Much the same situation applies in the Democratic Party, with the activists and party-linked interests tilted well to the left. In 2008, Democratic aspirants for the presidential nomination elbowed each other aside in their eagerness to call for the quickest end to the war in Iraq or the most comprehensive version of universal health insurance. Fortunately for the Democrats, their primary electorate makes its peace more readily with the need to line up behind a relatively moderate candidate who can win a general election. Nevertheless, the leftward tug can leave a Democratic nominee with some baggage entering the general campaign.

To secure a nomination by acclamation, as most recent incumbent presidents have done, confers an extraordinary advantage on a candidate. He has the luxury of positioning himself in the political center from the outset. He does not face accusations that he is feckless and unprincipled. He need not worry that any position he takes will alienate either those in his party who supported him during the primaries or middle-of-the-road voters. In an evenly split polity, where campaigns vie for the finicky affections of the independents between the two camps, the incumbent president begins with an important head start.

If this pattern holds in the future, the stakes rise in the next presidential election. With no incumbent on the ballot, we will not be choosing a president for four years, but very likely for eight.

Andrew Polsky is Professor of Political Science at Hunter College and the CUNY Graduate Center. A former editor of the journal Polity, his most recent book is Elusive Victories: The American Presidency at War. ReadAndrew Polsky’s previous blog posts.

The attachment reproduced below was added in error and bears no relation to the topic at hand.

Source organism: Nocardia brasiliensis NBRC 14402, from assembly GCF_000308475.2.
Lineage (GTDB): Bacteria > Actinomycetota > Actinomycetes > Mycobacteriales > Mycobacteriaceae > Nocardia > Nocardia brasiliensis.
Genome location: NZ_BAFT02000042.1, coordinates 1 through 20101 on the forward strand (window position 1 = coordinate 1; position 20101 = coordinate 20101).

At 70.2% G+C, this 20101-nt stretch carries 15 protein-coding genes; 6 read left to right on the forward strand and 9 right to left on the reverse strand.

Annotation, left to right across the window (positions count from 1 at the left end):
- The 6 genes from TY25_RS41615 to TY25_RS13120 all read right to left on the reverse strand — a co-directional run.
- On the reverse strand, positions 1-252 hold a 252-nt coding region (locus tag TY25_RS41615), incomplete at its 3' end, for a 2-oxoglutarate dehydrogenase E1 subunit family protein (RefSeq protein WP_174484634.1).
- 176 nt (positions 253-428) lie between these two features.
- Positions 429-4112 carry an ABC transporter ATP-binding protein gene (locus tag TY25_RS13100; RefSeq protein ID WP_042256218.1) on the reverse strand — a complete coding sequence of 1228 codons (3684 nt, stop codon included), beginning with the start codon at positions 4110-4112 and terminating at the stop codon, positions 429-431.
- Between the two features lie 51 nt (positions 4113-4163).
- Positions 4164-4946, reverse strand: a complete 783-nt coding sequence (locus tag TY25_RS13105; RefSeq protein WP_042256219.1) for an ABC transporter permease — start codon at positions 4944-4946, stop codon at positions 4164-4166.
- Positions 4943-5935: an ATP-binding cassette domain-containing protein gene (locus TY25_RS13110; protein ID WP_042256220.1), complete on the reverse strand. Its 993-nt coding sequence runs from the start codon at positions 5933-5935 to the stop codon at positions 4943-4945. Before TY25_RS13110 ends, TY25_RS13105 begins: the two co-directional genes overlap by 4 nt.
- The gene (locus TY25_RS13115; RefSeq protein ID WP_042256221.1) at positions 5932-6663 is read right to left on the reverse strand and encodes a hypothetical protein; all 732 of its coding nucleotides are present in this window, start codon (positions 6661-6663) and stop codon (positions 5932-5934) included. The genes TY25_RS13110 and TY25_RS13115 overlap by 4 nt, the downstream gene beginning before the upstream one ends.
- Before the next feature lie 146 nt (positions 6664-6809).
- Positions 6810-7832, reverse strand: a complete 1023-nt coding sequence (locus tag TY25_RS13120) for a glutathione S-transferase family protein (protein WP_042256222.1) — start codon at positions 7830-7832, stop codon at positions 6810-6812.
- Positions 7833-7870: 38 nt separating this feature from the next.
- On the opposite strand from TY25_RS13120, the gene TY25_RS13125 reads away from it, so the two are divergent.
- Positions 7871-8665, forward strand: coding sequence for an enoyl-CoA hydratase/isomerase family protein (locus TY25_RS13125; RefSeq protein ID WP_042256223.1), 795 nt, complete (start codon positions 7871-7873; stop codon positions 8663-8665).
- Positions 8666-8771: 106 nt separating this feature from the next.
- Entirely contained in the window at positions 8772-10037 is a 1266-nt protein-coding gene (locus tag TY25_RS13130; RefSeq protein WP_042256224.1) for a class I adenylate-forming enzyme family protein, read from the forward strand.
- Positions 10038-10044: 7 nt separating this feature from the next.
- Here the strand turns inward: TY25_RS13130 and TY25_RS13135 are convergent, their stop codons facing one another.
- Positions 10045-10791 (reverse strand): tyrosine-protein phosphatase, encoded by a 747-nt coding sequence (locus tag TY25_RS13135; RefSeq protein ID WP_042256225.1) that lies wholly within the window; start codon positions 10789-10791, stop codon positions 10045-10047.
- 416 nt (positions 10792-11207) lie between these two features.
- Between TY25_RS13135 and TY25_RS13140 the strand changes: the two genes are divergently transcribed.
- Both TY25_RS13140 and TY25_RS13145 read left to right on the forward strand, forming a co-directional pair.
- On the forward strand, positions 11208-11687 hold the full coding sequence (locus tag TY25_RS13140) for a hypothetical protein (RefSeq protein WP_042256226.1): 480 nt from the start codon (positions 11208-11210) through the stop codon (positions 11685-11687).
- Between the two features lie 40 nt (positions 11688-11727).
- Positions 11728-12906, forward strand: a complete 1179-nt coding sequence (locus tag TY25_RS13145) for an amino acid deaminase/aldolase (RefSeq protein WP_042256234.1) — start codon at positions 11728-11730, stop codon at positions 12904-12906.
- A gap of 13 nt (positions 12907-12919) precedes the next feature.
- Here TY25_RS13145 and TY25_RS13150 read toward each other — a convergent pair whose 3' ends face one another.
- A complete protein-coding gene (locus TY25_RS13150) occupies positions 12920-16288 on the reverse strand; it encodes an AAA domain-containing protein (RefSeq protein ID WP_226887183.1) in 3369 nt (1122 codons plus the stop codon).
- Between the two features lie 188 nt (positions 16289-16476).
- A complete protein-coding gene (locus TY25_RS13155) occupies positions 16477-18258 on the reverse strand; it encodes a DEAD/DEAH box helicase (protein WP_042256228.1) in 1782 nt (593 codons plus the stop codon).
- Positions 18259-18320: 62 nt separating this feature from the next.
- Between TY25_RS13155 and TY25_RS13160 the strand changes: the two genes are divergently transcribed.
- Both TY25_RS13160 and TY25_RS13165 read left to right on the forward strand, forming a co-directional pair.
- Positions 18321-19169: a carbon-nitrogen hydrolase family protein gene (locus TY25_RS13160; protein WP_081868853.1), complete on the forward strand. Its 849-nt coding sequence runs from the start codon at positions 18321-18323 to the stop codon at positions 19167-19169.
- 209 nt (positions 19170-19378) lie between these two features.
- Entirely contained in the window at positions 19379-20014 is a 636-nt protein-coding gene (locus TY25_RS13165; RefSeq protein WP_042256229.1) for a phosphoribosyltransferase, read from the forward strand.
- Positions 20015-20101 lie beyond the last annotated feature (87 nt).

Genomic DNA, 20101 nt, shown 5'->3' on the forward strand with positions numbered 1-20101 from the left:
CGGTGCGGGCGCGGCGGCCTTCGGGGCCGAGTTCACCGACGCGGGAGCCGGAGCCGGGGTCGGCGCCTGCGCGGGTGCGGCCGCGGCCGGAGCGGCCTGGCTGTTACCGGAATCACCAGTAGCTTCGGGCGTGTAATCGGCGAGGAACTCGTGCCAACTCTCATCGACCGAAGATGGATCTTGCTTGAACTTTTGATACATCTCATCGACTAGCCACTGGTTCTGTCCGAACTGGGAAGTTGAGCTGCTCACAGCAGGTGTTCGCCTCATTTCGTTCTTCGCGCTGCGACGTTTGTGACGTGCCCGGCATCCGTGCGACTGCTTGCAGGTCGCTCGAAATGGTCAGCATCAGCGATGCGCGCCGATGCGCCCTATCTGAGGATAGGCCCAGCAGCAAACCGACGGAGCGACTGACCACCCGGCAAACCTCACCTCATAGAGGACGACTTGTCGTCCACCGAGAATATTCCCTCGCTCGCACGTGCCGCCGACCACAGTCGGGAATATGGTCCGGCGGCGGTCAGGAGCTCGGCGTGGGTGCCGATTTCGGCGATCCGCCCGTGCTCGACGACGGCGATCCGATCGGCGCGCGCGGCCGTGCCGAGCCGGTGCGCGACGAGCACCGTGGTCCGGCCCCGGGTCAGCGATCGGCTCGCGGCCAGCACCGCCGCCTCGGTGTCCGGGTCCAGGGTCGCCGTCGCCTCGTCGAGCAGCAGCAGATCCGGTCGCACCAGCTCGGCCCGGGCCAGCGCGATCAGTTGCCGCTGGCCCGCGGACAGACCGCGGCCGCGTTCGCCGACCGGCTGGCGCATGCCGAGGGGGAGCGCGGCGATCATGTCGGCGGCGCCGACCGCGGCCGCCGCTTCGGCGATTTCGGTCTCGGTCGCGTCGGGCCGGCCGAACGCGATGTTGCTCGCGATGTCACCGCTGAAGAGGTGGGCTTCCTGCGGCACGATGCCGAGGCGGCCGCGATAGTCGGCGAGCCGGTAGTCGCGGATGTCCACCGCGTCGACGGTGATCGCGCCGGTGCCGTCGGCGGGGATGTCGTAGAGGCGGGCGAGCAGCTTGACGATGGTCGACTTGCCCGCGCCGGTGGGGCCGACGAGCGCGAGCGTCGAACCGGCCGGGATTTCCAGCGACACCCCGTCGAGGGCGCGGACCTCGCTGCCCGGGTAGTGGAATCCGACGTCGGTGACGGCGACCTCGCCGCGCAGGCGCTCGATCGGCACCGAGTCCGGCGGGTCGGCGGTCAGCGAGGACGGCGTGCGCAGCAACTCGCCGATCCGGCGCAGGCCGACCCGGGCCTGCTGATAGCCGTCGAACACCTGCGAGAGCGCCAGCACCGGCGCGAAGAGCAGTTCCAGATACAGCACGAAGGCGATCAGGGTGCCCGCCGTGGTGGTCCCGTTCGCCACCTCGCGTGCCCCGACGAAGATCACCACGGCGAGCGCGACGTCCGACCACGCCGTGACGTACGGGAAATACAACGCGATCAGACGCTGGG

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Image credit: Official photographic portrait of US President Barack Obama. US government photo.

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Recent Comments

  1. Jonathan Keller

    I really enjoyed this post, and distributed it widely. With the enormous party and fundraising resources at a sitting President’s disposal, warding off a primary challenger seems very unlikely in the contemporary era, most definitely. By the way, your explanation perhaps also helps explain why the Republican field was so noticeably weak in this cycle. It will undoubtedly be significantly stronger in 2016.

    Yet still, I wonder about a few things here:

    1) Wasn’t having to face a primary challenger (as Ford, Carter, and HW Bush did) more of a symptom, than a cause, in those 3 cases? In other words, sure, there is no shortage of journalistic accounts pinning their losses (to one degree or another) on bruising primary challenges (Carter in 1980 especially). But it seems to me that all 3 of them were near certain general election losers anyway.

    2) Might Citizens United potentially throw a wrench into this pattern, at some point? For instance, let’s imagine the Republicans nominate and then elect a more moderate candidate in 2016 (a Mitch Daniels, say), who governs from the center-right. All it would take is a handful of multimillionaires, to mount even a halfway credible primary challenge on the order of Buchanan 1992. (replace Gingrich/Adelson w/ serious candidate, and less shady billionaire).